The expanded asphalt has a resulting high surface area available for bonding with the aggregate, leading to a stable road base using 100 percent of the existing in-place materials. The benefit is substantial cost savings over use of asphalt emulsions for base stabilization, and complete elimination of the cure or “break” period.

On I-80, the foamed material was paver-laid, with an integral Vögele high-density, variable-width screed and compacted, and could accept traffic — including heavy trucks — almost immediately.

Foamed asphalt is produced by adding small amounts of water (approximately 2 to 3 percent by mass of asphalt) to hot liquid asphalt, typically 320 to 350 degrees F. The liquid asphalt used for the process can be straight penetration grade; in the I-80 project, it was PG 64-22.

When injected into the hot liquid asphalt, the water evaporates abruptly, thus causing extremely rapid expansion of the liquid asphalt in the saturated steam. Typically the liquid asphalt expands 15 to 20 times its original volume. The intensity and effectiveness of the foaming process can most effectively be governed by controlled operation of the basic physical conditions, such as pressure and temperature.

In Wirtgen recycling machines, this process takes place in individual expansion chambers where the water is injected into the hot liquid asphalt, which has a temperature of 350 degrees F and a pressure of 75 psi. Precise addition of water allows control of the rate and amount of expansion.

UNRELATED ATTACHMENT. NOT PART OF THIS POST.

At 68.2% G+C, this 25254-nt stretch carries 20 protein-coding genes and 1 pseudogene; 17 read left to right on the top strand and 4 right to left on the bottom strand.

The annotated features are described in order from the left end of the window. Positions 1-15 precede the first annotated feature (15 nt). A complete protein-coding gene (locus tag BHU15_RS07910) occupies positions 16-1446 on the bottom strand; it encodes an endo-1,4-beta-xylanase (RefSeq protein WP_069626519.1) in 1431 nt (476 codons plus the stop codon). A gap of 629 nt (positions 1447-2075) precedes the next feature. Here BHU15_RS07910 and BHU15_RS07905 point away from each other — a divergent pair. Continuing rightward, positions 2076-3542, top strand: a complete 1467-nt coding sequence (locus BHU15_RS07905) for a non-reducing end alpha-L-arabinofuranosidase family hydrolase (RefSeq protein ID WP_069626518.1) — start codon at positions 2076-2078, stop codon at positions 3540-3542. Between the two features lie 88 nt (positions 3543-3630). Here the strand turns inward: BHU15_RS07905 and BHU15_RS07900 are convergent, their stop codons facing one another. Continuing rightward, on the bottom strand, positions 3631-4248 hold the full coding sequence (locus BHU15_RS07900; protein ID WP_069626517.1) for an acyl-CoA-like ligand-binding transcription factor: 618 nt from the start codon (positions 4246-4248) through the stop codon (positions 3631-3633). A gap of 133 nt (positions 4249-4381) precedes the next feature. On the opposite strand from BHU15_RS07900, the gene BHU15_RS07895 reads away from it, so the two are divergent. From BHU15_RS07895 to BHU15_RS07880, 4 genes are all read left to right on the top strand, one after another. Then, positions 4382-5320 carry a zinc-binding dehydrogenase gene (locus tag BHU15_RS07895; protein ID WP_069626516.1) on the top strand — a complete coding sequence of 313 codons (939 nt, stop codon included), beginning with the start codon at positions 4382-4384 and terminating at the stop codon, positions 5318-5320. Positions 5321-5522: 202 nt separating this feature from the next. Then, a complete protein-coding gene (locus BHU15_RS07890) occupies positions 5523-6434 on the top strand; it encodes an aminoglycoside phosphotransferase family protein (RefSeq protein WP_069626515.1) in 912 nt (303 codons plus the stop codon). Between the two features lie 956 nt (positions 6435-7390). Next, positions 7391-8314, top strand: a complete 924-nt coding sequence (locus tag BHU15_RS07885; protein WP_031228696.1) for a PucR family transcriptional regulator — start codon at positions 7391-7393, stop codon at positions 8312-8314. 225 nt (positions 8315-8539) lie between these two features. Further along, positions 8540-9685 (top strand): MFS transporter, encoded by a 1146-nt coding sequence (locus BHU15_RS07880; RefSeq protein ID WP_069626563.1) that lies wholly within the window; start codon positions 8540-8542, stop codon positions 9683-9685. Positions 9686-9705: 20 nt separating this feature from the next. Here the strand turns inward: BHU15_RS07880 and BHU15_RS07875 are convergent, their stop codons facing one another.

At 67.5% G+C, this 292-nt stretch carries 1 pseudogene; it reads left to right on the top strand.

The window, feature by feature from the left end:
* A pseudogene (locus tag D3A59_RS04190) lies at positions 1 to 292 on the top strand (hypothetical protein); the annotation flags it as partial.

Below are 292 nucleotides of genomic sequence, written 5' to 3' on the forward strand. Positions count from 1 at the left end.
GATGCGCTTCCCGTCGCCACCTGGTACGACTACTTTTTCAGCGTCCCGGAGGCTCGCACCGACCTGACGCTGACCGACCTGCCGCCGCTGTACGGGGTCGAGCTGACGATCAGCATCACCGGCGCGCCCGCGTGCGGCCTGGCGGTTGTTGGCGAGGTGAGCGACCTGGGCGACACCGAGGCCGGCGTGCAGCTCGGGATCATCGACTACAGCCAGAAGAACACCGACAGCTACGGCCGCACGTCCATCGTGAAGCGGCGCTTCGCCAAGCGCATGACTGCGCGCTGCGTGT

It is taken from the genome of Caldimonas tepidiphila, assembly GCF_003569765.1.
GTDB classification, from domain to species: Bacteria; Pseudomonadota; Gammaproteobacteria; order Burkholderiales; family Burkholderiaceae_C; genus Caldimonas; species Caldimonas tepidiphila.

When using foamed asphalt as a binding agent, the content of fines in the aggregate is very important. The foaming process results in a surface expansion of the liquid asphalt and a simultaneous reduction of its viscosity. The dispersion properties of the liquid asphalt are greatly increased ensuring that the fines (0.075 sieve) in the aggregates are coated.

This filler and the foamed asphalt together produce a mortar, which binds the coarse aggregates. On the I-80 project, the recycling depth was limited to a maximum of 4 inches, so only the asphalt pavement was to be recycled, instead of pavement plus base. When this occurs, insufficient fines are generated (10 to 20 percent 0.075 minimum) and it’s necessary to add fines, in this case in the form of Portland cement slurry produced by the WM 1000.

The Caltrans Materials Laboratory determined the optimum mix design for the shoulders as being 2.5 percent foamed asphalt by mass (+ or -0.5 percent), with 1.5 percent cement, and recycling depth of 2.5 to 2.75 inches. For the driving lanes, 2.5 percent foamed asphalt by mass (+ or -0.5 percent) was indicated, with 1.5 percent Portland cement and a recycling depth of 4 inches.